Originally featured on BroadcastEngineering.com
Tapeless acquisition improves efficiency of Kansas City Chiefs
The Kansas City Chiefs now shoot practice and game footage with three Ikegami Editcam II DNS-21W camcorders that record directly to a hard drive.
Kansas City Chiefs fans might still be stinging from the team’s 38-31 defeat to the Indianapolis Colts a week ago in the AFC playoffs, but the Chief’s video operations can chalk up a win when it comes to efficiency thanks to a new tapeless ENG system used to capture every play from training camp, practices and most games.
In June 2003, the Chiefs replaced their existing Betacam SP equipment with three Ikegami Editcam II DNS-21W camcorders that record directly to a hard drive. In and out points are marked to correspond to each play to simplify editing. Footage is recorded to 40GB FieldPak hard disks and ultimately loaded onto the squad’s Pinnacle Systems Team Sports editing environment.
“From an efficiency stand point, going tapeless definitely helps with practice,” said Chiefs director of video operations Mike Portz. “When we get inside after practice, it’s just a file transfer to our main network server. We don’t have to capture it like we did when we shot on tape. We can transfer files in real time, and the (in and out) marks are already there.”
The tapeless system reduces the amount of legwork the Chiefs production staff must do during practices. “When we were shooting tapes, we would make a drop after every drill,” explained Portz. “An intern would grab the tape, take it to the office, capture the footage and mark it.”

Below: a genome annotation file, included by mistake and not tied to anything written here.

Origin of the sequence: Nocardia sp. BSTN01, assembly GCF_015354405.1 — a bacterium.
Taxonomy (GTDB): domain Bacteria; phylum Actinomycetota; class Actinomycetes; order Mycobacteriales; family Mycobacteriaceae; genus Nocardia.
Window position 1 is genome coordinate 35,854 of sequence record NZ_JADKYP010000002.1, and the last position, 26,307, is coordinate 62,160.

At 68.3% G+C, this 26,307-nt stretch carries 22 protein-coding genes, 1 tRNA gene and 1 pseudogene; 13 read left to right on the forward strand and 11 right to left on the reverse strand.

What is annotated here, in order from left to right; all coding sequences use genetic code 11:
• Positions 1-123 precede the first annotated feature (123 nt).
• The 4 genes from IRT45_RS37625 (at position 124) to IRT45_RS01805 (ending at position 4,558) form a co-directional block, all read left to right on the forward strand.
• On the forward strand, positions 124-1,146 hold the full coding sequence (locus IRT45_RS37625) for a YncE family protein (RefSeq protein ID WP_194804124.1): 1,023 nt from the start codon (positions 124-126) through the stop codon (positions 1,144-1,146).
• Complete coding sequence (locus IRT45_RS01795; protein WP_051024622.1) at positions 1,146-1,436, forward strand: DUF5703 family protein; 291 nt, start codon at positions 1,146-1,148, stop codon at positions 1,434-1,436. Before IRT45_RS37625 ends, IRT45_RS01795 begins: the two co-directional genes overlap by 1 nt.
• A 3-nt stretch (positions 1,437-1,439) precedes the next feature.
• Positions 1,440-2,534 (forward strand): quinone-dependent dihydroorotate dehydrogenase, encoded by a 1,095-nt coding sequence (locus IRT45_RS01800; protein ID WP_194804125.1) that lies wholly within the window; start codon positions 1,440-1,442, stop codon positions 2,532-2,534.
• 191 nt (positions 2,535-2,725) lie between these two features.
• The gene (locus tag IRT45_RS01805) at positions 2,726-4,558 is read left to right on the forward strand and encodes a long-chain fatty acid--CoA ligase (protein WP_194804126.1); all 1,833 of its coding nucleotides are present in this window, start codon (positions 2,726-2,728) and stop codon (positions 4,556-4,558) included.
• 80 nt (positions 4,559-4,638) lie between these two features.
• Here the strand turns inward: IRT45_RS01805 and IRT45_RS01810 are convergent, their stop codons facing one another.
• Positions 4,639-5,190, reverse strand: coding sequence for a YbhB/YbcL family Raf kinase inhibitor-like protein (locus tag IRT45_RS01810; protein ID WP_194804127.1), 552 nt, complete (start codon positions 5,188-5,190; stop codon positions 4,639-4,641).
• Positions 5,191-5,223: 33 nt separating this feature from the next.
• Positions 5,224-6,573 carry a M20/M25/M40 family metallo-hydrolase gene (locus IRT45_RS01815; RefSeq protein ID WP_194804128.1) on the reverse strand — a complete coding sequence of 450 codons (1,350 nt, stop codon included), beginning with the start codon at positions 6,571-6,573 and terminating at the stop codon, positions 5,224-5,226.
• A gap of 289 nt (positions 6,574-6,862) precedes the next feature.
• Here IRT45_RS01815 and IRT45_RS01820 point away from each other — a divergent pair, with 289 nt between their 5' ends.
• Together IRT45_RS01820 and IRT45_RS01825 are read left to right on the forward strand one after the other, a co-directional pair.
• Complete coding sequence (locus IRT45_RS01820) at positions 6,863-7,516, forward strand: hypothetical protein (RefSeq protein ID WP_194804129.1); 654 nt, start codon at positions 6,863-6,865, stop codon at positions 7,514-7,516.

However, with the tapeless system, only two drops are required. The first FieldPak hard drive captures about two-thirds of a typical Chiefs practice with the beginning and end of each play already marked. The second records the rest of practice.
Back at the Chiefs video center, the FieldPaks slide into an external two-bay drive housing system. Footage is then transferred to the Team Sports editing system.
When the team is away, the editing can be done on the return flight to Kansas City. “On the plane we can edit with an adapter on the laptop,” said Portz. “We can check what we shot and create our edit so when we get back to the office all we have to do is upload it to our network and basically we are done.”
For more information about Ikegami products visit www.ikegami.com.
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